However, the inner lid felt a bit flimsy. Conveniently, you can also place the pitcher back on the base to dry, as there is still a decent amount of ventilation. Unfortunately, the lid and blades are not listed as being dishwasher-safe. The pitcher is labeled as being fine for the top shelf only.
It also is very easy to remove the lid, though it can take a small amount of extra attention to get it properly aligned and seated when putting it on.
We also tested each product by making nut butter and tomato soup in each blender, as well as determining if it could actually heat up a soup. This trio of tests is responsible for 15% of the overall score, with the Blendtec performing admirably.
This blender did a good job at making extremely creamy almond and peanut butter, only taking about 5 minutes. It was somewhat grainy, but the Blendtec's motor didn't show any signs of a struggle at all.
The Blendtec continued its strong showing in our pureeing test, creating a decently thick tomato soup that was very well mixed.
It didn't do amazing at heating it, though. Even after we ran the "Soup" cycle multiple times, the soup's temperate only reached around 130°F, rather than the piping hot 150°F the best blenders could achieve.
For the final 15% of the total score, we tested out how well the Blendtec did at milling corn kernels, grating parmesan cheese, and making powdered sugar. The Blendtec Designer delivered another solid performance, earning a 7 out of 10.
This appliance made very soft powdered sugar, with no visible granules remaining, but about a tablespoon got caught up on the top of the lid. It struggled a little more with the parmesan cheese. It has plenty of power to grate it, but there were more larger chunks left over than other models had.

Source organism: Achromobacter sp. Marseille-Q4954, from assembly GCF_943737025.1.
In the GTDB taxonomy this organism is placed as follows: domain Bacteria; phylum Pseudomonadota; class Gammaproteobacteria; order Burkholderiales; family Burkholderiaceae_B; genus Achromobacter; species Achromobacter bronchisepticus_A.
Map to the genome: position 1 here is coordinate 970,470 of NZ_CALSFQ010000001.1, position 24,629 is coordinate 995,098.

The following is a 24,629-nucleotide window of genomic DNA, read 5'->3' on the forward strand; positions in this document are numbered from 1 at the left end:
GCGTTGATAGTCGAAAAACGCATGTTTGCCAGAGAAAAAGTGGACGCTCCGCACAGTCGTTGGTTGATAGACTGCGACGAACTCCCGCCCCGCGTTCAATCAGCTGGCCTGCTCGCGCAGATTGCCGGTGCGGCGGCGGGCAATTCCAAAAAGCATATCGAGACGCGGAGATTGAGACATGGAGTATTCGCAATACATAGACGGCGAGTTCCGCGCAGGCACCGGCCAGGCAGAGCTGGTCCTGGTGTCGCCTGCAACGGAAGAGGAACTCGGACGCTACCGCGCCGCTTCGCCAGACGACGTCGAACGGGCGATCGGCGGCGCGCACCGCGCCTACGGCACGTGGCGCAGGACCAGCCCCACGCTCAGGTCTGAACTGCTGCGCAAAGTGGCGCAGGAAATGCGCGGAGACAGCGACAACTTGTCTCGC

It redeemed itself a bit at milling corn flour, with over 95% of the finished product easily passing through a sieve, with only a few larger popcorn pieces.
Should You Buy the Blendtec Designer 650?
Overall, we didn't really find any major flaws with the Blendtec, but we think you should buy the best if you're going to spend this much money on a new blender.
What Other Blenders Should You Consider?
If you've got this kind of money to drop on a blender, we recommend the Vitamix models, specifically the top-performing Vitamix A2500 Ascent Series. The Cuisinart Hurricane Pro is another blender worthy of your hard-earned money and also landed at the top of the heap. If you need something a little bit easier on your bank account, check out the NutriBullet Blender, which still bested the Blendtec in overall score, but costs significantly less. It beat the Blendtec in all metrics except Convenience and Grinding, where it fell just slightly behind.
— David Wise and Austin Palmer
Ad-free. Influence-free. Powered by Testing.
GearLab is founded on the principle of honest, objective, reviews. Our experts test thousands of products each year using thoughtful test plans that bring out key performance differences between competing products. And, to assure complete independence, we buy all the products we test ourselves. No cherry-picked units sent by manufacturers. No sponsored content. No ads. Just real, honest, side-by-side testing and comparison.Learn More